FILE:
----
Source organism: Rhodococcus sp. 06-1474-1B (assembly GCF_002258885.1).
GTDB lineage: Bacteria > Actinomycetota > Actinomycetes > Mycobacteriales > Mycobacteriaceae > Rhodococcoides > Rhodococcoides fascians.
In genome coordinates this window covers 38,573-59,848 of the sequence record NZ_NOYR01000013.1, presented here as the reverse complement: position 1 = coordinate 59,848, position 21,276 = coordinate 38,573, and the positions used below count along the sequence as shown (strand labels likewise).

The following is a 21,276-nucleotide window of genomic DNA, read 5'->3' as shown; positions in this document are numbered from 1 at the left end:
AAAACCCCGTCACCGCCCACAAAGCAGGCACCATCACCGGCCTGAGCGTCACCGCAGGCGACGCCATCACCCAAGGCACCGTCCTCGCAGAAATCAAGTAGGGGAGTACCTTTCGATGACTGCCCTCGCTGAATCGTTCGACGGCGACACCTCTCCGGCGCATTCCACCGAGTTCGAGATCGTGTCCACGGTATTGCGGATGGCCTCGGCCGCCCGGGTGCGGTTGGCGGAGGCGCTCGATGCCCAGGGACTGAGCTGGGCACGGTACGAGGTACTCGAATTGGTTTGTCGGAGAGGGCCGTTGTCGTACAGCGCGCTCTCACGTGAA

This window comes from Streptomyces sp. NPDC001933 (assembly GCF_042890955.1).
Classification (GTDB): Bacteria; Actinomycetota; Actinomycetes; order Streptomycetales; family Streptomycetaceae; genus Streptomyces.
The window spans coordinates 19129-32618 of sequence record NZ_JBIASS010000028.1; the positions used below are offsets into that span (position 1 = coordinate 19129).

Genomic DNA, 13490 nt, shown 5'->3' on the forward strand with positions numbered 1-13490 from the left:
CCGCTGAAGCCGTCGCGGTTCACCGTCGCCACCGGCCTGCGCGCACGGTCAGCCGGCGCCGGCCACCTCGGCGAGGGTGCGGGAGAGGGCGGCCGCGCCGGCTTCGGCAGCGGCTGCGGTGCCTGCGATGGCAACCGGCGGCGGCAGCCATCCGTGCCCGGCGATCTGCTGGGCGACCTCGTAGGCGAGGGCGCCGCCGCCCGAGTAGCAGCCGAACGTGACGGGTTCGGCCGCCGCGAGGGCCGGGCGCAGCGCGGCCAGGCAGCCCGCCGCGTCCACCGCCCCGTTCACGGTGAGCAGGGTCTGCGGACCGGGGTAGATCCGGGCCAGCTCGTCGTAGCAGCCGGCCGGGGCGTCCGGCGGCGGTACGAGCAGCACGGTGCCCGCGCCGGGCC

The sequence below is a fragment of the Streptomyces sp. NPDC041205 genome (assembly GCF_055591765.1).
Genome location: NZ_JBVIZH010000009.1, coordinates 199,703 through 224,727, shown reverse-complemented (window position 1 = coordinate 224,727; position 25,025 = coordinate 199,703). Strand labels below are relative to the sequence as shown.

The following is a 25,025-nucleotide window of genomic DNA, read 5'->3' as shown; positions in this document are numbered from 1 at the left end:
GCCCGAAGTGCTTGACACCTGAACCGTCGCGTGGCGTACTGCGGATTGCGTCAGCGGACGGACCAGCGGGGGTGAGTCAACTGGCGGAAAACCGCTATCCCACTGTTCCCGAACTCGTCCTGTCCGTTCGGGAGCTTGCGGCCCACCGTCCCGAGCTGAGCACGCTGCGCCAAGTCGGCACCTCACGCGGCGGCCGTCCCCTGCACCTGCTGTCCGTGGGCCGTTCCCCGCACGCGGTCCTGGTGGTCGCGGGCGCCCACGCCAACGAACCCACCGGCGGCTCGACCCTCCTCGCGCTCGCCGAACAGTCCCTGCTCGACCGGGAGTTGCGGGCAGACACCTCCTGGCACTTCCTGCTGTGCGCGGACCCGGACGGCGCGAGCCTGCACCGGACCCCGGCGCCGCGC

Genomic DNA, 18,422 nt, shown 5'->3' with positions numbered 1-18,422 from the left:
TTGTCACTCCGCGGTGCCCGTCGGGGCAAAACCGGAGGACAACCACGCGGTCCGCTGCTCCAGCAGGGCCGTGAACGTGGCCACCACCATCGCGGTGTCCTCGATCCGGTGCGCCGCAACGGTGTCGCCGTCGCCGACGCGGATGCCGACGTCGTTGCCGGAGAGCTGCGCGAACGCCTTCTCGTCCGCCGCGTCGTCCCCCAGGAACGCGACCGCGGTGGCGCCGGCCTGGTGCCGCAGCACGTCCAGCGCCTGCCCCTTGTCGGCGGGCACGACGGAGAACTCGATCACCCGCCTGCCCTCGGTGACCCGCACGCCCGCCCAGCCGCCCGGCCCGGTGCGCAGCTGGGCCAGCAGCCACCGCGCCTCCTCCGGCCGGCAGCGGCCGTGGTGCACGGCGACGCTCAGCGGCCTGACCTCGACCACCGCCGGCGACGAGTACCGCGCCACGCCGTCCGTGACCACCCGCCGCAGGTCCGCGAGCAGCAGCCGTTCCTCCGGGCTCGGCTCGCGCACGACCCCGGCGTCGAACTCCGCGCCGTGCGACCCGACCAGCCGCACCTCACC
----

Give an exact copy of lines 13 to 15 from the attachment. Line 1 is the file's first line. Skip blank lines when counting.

The following is a 25,025-nucleotide window of genomic DNA, read 5'->3' as shown; positions in this document are numbered from 1 at the left end:
GCCCGAAGTGCTTGACACCTGAACCGTCGCGTGGCGTACTGCGGATTGCGTCAGCGGACGGACCAGCGGGGGTGAGTCAACTGGCGGAAAACCGCTATCCCACTGTTCCCGAACTCGTCCTGTCCGTTCGGGAGCTTGCGGCCCACCGTCCCGAGCTGAGCACGCTGCGCCAAGTCGGCACCTCACGCGGCGGCCGTCCCCTGCACCTGCTGTCCGTGGGCCGTTCCCCGCACGCGGTCCTGGTGGTCGCGGGCGCCCACGCCAACGAACCCACCGGCGGCTCGACCCTCCTCGCGCTCGCCGAACAGTCCCTGCTCGACCGGGAGTTGCGGGCAGACACCTCCTGGCACTTCCTGCTGTGCGCGGACCCGGACGGCGCGAGCCTGCACCGGACCCCGGCGCCGCGC

Genomic DNA, 18,422 nt, shown 5'->3' with positions numbered 1-18,422 from the left: